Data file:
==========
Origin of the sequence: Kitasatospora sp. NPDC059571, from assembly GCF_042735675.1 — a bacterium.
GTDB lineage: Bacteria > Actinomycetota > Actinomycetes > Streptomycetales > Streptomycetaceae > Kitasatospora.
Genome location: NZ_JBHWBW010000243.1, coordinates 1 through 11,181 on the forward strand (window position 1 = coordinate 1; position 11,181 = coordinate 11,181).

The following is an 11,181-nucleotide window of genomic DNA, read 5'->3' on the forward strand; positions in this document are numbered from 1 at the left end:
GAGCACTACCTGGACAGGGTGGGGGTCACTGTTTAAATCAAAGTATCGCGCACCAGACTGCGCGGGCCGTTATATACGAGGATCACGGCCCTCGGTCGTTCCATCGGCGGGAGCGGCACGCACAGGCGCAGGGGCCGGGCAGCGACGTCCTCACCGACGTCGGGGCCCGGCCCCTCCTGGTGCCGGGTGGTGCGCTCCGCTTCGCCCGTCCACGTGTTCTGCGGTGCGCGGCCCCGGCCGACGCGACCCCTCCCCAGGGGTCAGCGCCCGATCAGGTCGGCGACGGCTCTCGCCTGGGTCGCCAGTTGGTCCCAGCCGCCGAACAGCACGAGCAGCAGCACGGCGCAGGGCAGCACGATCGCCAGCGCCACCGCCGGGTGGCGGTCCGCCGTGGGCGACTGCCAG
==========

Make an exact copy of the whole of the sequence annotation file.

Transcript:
Origin of the sequence: Kitasatospora sp. NPDC059571, from assembly GCF_042735675.1 — a bacterium.
GTDB lineage: Bacteria > Actinomycetota > Actinomycetes > Streptomycetales > Streptomycetaceae > Kitasatospora.
Genome location: NZ_JBHWBW010000243.1, coordinates 1 through 11,181 on the forward strand (window position 1 = coordinate 1; position 11,181 = coordinate 11,181).

The following is an 11,181-nucleotide window of genomic DNA, read 5'->3' on the forward strand; positions in this document are numbered from 1 at the left end:
GAGCACTACCTGGACAGGGTGGGGGTCACTGTTTAAATCAAAGTATCGCGCACCAGACTGCGCGGGCCGTTATATACGAGGATCACGGCCCTCGGTCGTTCCATCGGCGGGAGCGGCACGCACAGGCGCAGGGGCCGGGCAGCGACGTCCTCACCGACGTCGGGGCCCGGCCCCTCCTGGTGCCGGGTGGTGCGCTCCGCTTCGCCCGTCCACGTGTTCTGCGGTGCGCGGCCCCGGCCGACGCGACCCCTCCCCAGGGGTCAGCGCCCGATCAGGTCGGCGACGGCTCTCGCCTGGGTCGCCAGTTGGTCCCAGCCGCCGAACAGCACGAGCAGCAGCACGGCGCAGGGCAGCACGATCGCCAGCGCCACCGCCGGGTGGCGGTCCGCCGTGGGCGACTGCCAG